Where to Begin: When to Talk About Recovery

Where to Begin: When to Talk About Recovery

Struggling to find the words to talk about your recovery? Not sure what you should disclose, and to whom? Many people find it difficult to know exactly what to say about this deeply personal process, but talking about it is one way to help strengthen your long-term success.

Recovery is an intensely personal journey that touches multiple aspects of who we are. It is linked to our past, which can be painful and traumatic. It connects with an ongoing process of self-discovery and understanding, as well as our aspirations for who we want to be. It is part of our daily regimens, informing how we take care of our physical and mental health. It is a multi-faceted part of life that can be difficult to explain, especially to people we don’t know well or trust. 

Deciding when and how to discuss your recovery can feel overwhelming, particularly in the early stages. Examining where you are at with your recovery, and considering situations in which you may feel comfortable – or find it necessary – to share information about it, can help prepare you for conversations around this part of your life.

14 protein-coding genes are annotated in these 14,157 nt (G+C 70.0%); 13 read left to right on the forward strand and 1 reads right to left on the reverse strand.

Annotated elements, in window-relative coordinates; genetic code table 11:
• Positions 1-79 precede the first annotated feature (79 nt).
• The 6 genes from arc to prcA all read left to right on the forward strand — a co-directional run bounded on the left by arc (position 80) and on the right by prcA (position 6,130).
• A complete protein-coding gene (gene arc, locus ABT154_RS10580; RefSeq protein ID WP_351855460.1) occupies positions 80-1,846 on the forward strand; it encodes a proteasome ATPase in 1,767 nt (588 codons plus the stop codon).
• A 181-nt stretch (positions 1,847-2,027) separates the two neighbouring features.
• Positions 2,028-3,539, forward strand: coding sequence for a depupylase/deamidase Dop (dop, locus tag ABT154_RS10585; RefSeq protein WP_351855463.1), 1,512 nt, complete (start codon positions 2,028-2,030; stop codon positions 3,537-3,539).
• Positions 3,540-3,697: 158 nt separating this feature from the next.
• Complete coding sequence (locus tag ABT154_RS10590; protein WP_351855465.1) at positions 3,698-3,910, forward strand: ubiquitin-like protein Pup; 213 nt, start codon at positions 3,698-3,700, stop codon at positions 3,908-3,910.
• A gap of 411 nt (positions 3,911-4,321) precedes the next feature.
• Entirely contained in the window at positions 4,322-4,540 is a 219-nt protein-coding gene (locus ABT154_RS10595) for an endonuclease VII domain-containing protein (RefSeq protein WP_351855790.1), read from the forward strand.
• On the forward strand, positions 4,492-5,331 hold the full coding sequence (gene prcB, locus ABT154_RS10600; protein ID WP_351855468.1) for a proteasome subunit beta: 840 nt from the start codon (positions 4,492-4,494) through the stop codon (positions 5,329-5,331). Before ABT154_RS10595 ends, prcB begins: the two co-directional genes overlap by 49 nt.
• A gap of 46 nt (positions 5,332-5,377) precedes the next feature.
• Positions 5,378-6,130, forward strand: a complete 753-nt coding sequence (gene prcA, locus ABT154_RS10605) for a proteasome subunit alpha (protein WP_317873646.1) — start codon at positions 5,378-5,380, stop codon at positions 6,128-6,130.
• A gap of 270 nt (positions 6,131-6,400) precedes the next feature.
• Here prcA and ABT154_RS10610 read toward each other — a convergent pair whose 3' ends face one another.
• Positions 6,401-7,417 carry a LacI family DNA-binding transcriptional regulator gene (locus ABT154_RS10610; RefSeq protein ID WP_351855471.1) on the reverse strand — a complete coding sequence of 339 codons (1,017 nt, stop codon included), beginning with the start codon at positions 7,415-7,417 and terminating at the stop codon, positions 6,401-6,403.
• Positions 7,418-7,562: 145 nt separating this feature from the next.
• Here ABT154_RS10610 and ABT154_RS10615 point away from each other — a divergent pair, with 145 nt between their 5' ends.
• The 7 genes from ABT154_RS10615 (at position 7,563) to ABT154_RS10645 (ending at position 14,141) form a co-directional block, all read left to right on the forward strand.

Understanding Your Hesitation Around Discussing Recovery

Before you start talking about your recovery, take some time to think through your feelings, and be honest about your concerns regarding disclosure. Examining your fears or challenges around talking about your recovery is important in determining how to move forward. 

You are worried about how others will react

Despite important moves forward in understanding addiction as a chronic disease and not a moral failing or a lack of willpower, stigma around addiction still exists. If you are still working through feelings of shame or guilt around your addiction, a negative reaction can be triggering and painful. The fear of this reaction, even when you know it’s unwarranted and uninformed, may stop you from opening up about your recovery.

You don’t know where to begin

Addiction thrives in secrecy and isolation, and breaking this pattern can take time. As a result, it can be difficult to find the words to start to talk about what you are going through, especially to someone who has had no prior experience with addiction. You might be worried that people may ask you questions about your recovery that you may have difficulty answering, or that they may not really understand what you are going through despite your attempts to explain it. 

You don’t want to have to go through the emotional work of explaining recovery